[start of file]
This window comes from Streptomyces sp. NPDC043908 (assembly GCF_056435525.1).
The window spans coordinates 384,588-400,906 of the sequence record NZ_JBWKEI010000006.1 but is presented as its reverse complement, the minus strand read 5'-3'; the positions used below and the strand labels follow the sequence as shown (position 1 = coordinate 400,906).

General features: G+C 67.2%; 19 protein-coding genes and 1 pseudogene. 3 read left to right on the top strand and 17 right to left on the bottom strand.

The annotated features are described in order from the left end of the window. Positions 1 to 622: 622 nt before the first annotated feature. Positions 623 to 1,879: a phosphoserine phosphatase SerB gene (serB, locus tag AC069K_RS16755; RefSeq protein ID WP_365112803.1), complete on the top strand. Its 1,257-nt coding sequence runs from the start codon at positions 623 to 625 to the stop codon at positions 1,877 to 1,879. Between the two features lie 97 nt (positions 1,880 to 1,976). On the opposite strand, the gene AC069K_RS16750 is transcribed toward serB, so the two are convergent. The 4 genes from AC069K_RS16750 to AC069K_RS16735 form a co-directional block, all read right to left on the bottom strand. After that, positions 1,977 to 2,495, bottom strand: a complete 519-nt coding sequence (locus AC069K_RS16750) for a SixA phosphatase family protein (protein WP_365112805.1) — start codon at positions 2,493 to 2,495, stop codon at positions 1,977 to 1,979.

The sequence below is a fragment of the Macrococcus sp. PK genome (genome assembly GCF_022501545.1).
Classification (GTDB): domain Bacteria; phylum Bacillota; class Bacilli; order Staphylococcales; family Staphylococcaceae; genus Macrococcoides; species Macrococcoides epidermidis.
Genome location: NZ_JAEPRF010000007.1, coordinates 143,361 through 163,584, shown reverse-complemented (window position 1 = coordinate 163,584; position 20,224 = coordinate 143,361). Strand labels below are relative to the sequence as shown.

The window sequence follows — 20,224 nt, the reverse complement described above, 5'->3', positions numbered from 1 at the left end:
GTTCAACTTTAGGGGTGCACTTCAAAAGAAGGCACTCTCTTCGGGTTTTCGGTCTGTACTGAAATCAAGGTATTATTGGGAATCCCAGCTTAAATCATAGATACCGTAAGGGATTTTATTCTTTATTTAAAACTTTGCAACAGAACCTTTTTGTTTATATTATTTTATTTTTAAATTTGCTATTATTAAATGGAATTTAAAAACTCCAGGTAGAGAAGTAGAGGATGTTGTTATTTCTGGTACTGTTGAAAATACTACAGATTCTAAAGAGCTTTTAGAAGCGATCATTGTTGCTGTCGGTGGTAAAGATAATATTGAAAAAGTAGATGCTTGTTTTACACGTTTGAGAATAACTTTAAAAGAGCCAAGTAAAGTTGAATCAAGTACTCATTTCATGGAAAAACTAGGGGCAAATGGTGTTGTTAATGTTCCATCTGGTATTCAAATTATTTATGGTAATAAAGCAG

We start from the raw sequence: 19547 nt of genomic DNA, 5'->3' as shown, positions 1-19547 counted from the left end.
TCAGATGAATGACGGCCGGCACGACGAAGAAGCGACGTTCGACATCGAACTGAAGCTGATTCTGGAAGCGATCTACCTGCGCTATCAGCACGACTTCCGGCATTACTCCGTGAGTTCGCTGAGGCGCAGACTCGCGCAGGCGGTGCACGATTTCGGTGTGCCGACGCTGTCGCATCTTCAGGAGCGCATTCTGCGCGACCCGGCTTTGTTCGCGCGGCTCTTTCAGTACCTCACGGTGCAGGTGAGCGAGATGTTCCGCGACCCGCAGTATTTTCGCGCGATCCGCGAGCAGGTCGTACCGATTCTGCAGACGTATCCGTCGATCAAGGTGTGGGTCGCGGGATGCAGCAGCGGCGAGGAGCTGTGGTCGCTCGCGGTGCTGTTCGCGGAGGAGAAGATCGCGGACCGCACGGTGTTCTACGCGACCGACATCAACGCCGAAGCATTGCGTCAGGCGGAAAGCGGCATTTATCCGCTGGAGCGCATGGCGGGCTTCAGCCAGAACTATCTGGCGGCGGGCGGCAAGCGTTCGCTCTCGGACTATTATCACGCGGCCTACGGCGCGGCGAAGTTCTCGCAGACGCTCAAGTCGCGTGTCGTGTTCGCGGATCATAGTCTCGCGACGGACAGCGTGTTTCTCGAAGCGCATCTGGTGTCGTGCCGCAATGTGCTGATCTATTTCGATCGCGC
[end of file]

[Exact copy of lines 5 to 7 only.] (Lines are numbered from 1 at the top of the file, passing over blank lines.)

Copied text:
The sequence below is a fragment of the Macrococcus sp. PK genome (genome assembly GCF_022501545.1).
Classification (GTDB): domain Bacteria; phylum Bacillota; class Bacilli; order Staphylococcales; family Staphylococcaceae; genus Macrococcoides; species Macrococcoides epidermidis.
Genome location: NZ_JAEPRF010000007.1, coordinates 143,361 through 163,584, shown reverse-complemented (window position 1 = coordinate 163,584; position 20,224 = coordinate 143,361). Strand labels below are relative to the sequence as shown.